United States and Europe Ramp Up Sanctions Against Russia and Target Sberbank, Alfa Bank and “New Investments”
On April 6, 2022, the United States and Europe announced new sanctions on Russian banks – Sberbank, the largest bank in Russia, and Alfa Bank, another large financial institution. The new Executive Order imposes full blocking restrictions on the two banks.
Sanctions were also imposed against additional Russian government officials, security officials. oligarchs and their family members. The new sanctions designated Russian President Putin’s two daughters.
Significantly, the expanded sanctions also include a total block on “new investments” in Russia by U.S. Persons. The Executive Order does not define the term “new investments.”
Sberbank controls one-third of all bank assets in Russia. Alfa Bank is Russia’s largest private bank, and Russia’s fourth largest bank.
As a possible indication of future sanctions, the new Executive Order permits expansion of authority to impose sanctions against “any category of services” as determined by the U.S. Department of Treasury. The intent behind a prohibition against new investments is to constrict Russia’s private sector.
OFAC’s Specially Designated Nationals List increased by 18 individuals, 50 entities and five vessels. OFAC also issued new General Licenses 8B, 9B, 10B, 21, 22 and 23. These licenses allow interactions with Russian banks for the purposes of energy transactions until June 24, 2022, as well as financial transactions with Sberbank.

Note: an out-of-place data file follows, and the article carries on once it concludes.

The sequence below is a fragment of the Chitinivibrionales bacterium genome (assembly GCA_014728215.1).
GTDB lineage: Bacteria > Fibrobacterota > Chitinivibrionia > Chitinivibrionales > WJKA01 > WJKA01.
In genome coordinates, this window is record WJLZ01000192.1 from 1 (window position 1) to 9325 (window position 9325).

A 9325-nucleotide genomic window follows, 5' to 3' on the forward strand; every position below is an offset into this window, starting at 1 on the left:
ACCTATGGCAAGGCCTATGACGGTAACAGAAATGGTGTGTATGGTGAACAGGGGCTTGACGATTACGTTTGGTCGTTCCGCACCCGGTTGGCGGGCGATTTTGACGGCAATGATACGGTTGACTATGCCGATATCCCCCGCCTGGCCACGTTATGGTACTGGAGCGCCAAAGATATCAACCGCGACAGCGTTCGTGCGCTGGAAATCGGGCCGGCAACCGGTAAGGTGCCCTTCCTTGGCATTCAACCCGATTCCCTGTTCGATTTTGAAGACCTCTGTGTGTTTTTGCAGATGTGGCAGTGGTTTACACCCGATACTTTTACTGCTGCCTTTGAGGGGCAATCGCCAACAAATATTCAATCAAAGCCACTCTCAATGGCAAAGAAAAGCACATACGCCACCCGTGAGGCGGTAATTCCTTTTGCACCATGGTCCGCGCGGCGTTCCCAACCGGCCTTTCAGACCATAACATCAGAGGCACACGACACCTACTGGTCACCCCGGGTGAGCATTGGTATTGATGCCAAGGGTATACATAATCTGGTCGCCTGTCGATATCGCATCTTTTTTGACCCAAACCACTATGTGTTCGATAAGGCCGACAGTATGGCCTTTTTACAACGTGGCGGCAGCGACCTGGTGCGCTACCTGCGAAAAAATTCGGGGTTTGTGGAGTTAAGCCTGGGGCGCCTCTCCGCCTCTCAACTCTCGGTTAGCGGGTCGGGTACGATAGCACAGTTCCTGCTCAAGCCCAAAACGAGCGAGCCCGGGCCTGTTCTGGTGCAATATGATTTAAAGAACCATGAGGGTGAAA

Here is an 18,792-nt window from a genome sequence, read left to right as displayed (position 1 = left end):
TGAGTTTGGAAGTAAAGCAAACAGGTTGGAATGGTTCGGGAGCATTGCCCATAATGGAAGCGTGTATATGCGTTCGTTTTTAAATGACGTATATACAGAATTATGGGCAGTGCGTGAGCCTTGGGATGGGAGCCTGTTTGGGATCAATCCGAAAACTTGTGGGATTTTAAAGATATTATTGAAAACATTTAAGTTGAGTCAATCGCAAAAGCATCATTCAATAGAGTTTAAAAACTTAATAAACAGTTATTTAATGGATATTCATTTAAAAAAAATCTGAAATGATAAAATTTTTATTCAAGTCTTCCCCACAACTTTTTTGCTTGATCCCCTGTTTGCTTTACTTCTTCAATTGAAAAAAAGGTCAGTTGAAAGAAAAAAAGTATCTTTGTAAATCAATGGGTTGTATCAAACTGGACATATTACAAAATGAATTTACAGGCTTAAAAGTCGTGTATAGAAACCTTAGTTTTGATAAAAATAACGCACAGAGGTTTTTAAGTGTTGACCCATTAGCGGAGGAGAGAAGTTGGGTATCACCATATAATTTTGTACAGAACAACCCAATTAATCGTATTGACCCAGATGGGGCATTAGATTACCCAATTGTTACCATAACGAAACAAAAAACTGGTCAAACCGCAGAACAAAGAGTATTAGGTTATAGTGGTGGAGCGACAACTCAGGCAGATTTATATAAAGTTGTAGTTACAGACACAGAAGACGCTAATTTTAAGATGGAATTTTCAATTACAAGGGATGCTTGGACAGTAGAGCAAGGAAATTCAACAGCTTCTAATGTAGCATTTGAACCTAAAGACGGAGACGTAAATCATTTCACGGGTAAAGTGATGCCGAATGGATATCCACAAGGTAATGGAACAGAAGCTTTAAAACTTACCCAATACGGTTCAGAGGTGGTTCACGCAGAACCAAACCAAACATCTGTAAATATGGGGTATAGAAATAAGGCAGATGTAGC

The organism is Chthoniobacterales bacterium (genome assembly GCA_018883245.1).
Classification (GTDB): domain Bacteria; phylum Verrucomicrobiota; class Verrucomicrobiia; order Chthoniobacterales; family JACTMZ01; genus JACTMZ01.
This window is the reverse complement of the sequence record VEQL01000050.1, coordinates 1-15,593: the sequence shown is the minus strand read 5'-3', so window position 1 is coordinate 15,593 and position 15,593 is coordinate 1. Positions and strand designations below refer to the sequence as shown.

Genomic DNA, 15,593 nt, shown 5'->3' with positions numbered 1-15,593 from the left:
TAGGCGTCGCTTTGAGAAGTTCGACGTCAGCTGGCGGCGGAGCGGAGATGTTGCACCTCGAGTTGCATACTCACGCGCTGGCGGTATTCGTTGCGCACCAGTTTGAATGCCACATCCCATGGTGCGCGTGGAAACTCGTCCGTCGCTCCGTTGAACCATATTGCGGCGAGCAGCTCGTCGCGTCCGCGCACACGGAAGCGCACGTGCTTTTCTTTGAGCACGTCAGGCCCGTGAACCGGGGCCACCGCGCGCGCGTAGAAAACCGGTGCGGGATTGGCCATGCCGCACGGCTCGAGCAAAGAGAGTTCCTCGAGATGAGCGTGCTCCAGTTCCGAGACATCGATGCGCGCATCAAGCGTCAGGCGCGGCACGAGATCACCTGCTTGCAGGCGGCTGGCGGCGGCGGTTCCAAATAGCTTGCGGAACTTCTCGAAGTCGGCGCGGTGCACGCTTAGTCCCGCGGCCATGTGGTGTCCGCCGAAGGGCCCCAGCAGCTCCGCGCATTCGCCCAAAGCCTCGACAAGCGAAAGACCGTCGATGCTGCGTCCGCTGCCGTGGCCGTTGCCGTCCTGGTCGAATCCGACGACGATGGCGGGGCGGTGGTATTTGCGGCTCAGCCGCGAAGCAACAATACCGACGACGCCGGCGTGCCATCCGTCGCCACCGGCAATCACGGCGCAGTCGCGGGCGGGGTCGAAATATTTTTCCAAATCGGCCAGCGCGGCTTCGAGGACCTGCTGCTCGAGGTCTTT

The new sanctions expand the prohibition against Sberbank from handling dollar transactions for U.S. Persons to “any transaction in any currency with” any U.S. Person.
The new sanctions against Sberbank include its 42 subsidiaries, and Alf Bank and its six subsidiaries. The Alfa Bank prohibition extends to five vessels owned by Alfa Bank.
In addition to the designation of President Putin’s two daughters, the new Executive Order includes the wife and daughter of Russian Foreign Minister Sergey Lavrov.
The new sanctions also include members of the Russia’s Security Council, which is responsible for Russia’s foreign policy, injcluing its war against Ukraine. These members include: Defense Minister Sergey Shoigu, Chief of the General Staff of the Russian Armed Forces Valery Gerasimov, Federal Security Service (FSB) Director Alexander Bortnikov, Special Presidential Representative for Environmental Protection, Ecology, and Transport Sergei Ivanov, Federation Council secretary Nikolai Patrushev, National Guard commander-in-chief Viktor Zolotov, and State Duma deputy Vyacheslav Volodin.
Many of these individuals were also sanctionsed by other countries, including Canada, the European Union (EU), Japan, New Zealand, Australia, and the United Kingdom (UK).